Who Holds the Power?
Laura Maxson, LM
It’s hard not to feel frustrated by the state of maternity care in the United States. We spend more than any other country on our health care, yet we have some of the worst outcomes for mothers and babies, with black and brown families bearing the brunt of maternal mortality and morbidity (childbirth-related death and illness).
There are some glimmers of hope this year with the federal government’s response to Black Maternal Health week with some mandates in training and spending, but real change in our broken maternity system is going to take continued pressure on the powers that be. Much of that power currently resides with the lobbyists for American College of Obstetricians and Gynecologists (ACOG, founded 1951), the American Medical Association (AMA, founded 1847), hospitals, and insurance organizations.
The individual work of progressive obstetricians, midwives, nurses, and advocates are no match for decades of oppression and patriarchal dominance in the development of maternity care in the U.S. Astoundingly, under the obstetrical model of maternity care, the cesarean rate has climbed by 500% since the 1970s. According to obstetrician Neel Shah, “Although cesareans are designed to rescue babies from danger, rates of survival and brain injury among infants born close to their expected delivery date have not changed. Mothers have not benefited either – in fact, the opposite has occurred. Americans today are 50% more likely to die in the period surrounding childbirth than their own mothers were, a risk that has remained consistently three to four times higher for black mothers compared with white mothers.”
The increase in cesarean rates results more from policy and recommendation than medical need. Cesarean birth generally carries a much higher risk to the birthing person compared with vaginal birth, yet the following very simple and well-known steps to decrease cesareans have not been embraced.
Birth Doula Care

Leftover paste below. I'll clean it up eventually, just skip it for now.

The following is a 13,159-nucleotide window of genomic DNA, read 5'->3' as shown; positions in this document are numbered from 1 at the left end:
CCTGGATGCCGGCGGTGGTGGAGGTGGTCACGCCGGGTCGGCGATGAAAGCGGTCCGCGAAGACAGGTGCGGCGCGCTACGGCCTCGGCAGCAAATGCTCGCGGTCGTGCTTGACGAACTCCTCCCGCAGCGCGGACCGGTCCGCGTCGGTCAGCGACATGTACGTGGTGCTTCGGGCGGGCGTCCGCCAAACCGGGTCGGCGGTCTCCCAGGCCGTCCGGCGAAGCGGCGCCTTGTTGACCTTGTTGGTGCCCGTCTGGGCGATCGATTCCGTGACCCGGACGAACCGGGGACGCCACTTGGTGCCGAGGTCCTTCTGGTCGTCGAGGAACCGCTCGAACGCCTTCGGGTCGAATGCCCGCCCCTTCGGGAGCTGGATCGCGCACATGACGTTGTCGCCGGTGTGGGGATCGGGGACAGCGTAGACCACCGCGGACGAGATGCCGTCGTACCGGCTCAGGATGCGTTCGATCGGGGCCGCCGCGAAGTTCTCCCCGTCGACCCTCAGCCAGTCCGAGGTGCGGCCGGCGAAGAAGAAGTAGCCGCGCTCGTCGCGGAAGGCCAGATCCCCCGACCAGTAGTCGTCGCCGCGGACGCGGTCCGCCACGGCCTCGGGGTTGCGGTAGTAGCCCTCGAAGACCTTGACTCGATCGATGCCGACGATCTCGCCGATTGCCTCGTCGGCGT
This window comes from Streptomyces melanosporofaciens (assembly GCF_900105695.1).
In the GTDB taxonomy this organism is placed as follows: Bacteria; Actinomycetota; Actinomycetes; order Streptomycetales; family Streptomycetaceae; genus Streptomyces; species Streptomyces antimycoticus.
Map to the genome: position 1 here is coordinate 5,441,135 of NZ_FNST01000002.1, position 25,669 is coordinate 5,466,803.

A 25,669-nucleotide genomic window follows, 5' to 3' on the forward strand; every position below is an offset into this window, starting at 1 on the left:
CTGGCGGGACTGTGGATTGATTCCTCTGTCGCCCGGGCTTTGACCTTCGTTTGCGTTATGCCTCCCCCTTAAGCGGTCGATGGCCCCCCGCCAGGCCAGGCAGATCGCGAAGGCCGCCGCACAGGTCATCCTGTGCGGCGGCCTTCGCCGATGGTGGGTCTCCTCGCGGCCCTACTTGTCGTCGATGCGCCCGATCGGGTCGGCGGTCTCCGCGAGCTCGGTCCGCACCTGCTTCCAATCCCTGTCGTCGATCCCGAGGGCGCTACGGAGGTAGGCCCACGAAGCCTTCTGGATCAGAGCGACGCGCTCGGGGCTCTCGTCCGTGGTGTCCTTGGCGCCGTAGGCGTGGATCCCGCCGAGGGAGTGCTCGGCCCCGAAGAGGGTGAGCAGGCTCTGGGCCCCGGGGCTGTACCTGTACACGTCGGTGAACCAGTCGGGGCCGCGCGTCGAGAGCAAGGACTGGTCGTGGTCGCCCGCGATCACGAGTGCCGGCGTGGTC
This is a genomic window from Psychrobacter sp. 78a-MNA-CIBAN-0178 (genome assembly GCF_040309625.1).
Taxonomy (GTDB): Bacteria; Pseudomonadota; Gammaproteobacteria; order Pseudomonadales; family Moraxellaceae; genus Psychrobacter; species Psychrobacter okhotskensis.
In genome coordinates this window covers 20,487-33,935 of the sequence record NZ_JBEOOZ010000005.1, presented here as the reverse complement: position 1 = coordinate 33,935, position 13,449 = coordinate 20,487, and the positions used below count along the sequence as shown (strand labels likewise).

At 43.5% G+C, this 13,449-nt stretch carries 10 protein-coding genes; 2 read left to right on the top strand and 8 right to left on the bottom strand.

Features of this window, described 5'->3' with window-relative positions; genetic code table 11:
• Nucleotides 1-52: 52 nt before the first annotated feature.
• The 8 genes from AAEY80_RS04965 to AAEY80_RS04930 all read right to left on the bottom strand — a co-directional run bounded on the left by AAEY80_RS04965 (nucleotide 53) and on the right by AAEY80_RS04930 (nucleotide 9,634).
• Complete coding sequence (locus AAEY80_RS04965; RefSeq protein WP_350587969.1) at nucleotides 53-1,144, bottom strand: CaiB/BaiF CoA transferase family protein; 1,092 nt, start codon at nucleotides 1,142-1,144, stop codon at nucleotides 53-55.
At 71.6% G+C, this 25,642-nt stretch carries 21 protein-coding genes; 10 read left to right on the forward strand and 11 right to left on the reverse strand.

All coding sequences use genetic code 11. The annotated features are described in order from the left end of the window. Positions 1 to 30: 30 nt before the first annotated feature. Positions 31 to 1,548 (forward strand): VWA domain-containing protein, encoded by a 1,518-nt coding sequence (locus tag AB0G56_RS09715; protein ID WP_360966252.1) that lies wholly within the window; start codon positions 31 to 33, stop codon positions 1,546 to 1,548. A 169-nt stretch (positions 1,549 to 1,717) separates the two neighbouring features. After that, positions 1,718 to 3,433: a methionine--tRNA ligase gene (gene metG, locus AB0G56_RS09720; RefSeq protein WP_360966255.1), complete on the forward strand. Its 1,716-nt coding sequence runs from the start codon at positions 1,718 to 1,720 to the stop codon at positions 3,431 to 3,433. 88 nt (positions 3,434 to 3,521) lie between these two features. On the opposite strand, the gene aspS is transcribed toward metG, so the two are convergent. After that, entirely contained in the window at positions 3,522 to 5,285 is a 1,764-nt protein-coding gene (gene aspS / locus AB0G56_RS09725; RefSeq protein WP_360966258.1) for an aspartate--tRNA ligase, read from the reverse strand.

One of the simplest fixes to reduce cesareans is to offer access to continuous labor support for every birth. Doula support, studied since the 1970s, reduces the risk for cesarean birth, while increasing breastfeeding success — both keys to lowering maternal and infant morbidity and mortality. Dr. Kennell, a principal doula researcher said, “If a doula were a drug, it would be unethical not to use it.” Yet, birth doulas are not universally accepted by all obstetricians/hospitals, and the services of a birth doula are rarely covered by insurance, leaving them out of reach for much of the most vulnerable population.
It is a deeply entrenched but incorrect belief that obstetrical care is the safest care; midwifery care is mistakenly (however intentionally) relegated to second place in the U.S. The midwifery model of care, offering a lower-tech experience, respecting a birthing person’s choices and preferences, while utilizing evidence-based decision making has better outcomes for low-risk women. Most pregnancies can be safely followed by midwives and do not need the care of a surgeon (obstetricians are surgeons with a specialty in obstetrics). However, insurance limits access to midwifery care for countless families. Many hospitals do not have any midwives with hospital privileges. In fact, in many parts of the country, midwives are not allowed to practice at all without being invited to do so by an obstetrician.
The Black Mamas Matter Alliance, creators of Black Maternal Health Week, are bringing change through their leadership. Midwives are recognizing and beginning to deal with their lack of racial diversity, black doula trainings are increasing in an effort to meet community needs, especially as their positive impact continues to be acknowledged. Each one of us must continue to apply pressure to the powers that be to bring real change in maternity care.
Birthnet.org – Local Doulas and Midwives